Individuals pledging their lives to one another may well be forgiven for wanting to alter their wedding vows such that “death” is replaced with “debt”.
Financial difficulties can place enormous strain on any relationship, more so with shared financial obligations such as a bond. So, what happens when one party is mortgaged to the hilt and the other is in good standing? An entirely likely scenario given that the latest National Credit Regulator (NCR) data shows that only 49.2% of the 25.08 million credit active consumers are up to date with payments.
For the individual struggling to cover their financial obligations and lifestyle expenses, debt review may provide some relief. For the other, it may be burdensome.
“For one to get help, the other has to go into debt review too. They will also be flagged at credit bureaus and won’t be able to apply for loans or take on more debt. This is because the law sees them as one entity if they are married in community of property – it’s so important to enter into an ante-nuptial contract before marriage so that the law sees them as two separate entities,” explained Neil Roets, chief executive of Debt Rescue.
Similarly, individuals that are not married to each other but share a bond would both have to go under debt review. The reason, according to Roets, is because the parties are jointly and severally liable for the debt. “You cannot put half of the property or debt under debt review. So technically, if they both don’t enter into debt review, the bank can go and recover the whole instalment from one of them.”
Technically, joint bond holders can attempt to get around this by taking out a loan in the name of a trust but this is unlikely to work as the bank would require the directors of the trust to sign surety, he said. “The reality is that banks draft the agreement and if you want the loan, [you] will have to agree to their terms. The other option you would have is not to take out the loan.”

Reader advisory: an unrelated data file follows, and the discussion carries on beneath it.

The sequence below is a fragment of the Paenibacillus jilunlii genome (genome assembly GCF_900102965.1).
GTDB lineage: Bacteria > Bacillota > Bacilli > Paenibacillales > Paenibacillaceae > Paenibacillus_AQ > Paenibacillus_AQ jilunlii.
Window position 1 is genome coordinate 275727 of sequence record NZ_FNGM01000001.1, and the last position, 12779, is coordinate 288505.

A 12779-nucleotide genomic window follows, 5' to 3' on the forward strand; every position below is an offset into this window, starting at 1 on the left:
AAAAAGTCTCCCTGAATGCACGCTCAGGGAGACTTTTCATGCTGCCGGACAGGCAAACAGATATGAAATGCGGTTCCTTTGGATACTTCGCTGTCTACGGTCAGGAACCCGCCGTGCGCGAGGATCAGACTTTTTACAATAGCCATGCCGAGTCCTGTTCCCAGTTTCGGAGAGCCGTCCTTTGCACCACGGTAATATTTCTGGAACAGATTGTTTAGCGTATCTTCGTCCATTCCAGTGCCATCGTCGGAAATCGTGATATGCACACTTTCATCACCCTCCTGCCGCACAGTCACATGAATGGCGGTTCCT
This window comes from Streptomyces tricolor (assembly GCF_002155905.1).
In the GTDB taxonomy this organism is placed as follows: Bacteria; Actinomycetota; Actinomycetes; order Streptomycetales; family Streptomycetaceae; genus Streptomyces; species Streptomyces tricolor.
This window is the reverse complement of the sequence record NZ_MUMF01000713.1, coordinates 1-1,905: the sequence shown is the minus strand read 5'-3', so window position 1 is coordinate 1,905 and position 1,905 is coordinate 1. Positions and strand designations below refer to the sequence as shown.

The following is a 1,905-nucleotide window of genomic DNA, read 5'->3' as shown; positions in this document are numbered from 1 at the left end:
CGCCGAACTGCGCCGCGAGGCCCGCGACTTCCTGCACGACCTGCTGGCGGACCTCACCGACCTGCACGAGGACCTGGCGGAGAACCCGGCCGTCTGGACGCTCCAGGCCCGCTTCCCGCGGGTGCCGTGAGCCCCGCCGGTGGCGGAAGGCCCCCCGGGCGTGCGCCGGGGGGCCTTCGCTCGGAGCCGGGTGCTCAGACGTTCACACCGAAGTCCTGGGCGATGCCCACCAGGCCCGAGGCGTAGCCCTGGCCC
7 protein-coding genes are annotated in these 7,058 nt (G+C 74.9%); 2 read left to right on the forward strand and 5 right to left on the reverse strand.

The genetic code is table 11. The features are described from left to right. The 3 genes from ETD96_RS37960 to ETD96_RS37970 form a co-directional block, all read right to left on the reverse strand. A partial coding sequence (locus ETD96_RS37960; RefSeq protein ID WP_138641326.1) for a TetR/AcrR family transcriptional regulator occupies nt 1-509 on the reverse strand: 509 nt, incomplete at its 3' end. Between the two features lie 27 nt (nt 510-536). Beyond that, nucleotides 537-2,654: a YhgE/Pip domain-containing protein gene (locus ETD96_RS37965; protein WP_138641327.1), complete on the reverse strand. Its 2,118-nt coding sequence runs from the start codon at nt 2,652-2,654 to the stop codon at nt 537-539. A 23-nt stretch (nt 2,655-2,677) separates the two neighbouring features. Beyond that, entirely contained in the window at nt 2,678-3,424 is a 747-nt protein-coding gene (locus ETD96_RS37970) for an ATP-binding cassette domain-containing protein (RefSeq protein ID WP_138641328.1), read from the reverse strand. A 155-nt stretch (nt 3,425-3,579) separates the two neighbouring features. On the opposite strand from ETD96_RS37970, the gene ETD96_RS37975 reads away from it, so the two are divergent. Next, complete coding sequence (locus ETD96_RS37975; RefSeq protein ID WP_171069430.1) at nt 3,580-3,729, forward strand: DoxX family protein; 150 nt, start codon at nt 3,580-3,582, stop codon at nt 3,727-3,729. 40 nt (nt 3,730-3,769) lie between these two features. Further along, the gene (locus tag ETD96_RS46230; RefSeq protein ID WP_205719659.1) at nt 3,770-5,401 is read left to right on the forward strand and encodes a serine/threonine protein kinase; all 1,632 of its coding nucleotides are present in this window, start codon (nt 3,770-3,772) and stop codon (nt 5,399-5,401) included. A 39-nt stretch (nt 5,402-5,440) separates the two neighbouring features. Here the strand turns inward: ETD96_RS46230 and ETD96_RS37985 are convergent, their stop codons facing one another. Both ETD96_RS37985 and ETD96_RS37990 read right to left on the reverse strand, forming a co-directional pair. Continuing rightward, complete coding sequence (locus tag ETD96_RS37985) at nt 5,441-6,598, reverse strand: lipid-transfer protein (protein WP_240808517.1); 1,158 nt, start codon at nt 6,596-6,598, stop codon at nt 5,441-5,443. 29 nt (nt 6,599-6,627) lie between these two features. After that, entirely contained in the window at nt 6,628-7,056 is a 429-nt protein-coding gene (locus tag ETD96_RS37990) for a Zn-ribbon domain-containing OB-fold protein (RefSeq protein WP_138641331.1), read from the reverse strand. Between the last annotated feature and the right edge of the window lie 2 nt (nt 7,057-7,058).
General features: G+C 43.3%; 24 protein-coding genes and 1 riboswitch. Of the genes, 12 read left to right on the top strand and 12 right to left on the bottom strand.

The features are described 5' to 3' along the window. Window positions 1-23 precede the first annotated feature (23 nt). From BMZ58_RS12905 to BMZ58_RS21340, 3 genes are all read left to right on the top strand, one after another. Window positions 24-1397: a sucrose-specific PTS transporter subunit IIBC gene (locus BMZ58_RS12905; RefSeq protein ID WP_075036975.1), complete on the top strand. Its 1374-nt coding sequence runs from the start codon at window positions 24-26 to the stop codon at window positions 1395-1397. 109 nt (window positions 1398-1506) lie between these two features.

That South Africa is the only country in the world that allows for home loans to be placed under debt review is a means of protecting consumers and their home, he added. According to him, this legislation, introduced as part of the National Credit Act in 2007, minimised the impact of the global financial crisis on the country. It forces credit providers to be vigilant when extending loans or else risk being found guilty of reckless lending.
Only consumers that are over indebted can enter into debt review. This process involves arranging a reasonable and sustainable court-ordered payment plan with credit providers, based on an individual’s income and living expenses.
The path from debt review to rehabilitation can take about three years in practice or up to 15 years in theory, Roets said. During this time, a note that a consumer is under debt review will appear on their credit record. He said debt counsellors are only able to provide consumers with certificates of clearance, effectively taking them out of debt review, when all their unsecured loans have been paid off and they are up to date with payments on home and vehicle loans.
Per NCR regulations debt review fees include a once off restructuring fee, which is equal to the monthly repayment of credit providers with a maximum of R6 000 plus VAT. It also regulates a monthly aftercare fee, equivalent to 5% of the monthly repayment to credit providers with a maximum of R400 for the first two years and 3% thereafter. Consumers under debt review are also liable for a legal fee, negotiated between debt counsellors and their attorneys. All fees are included in the payment plan.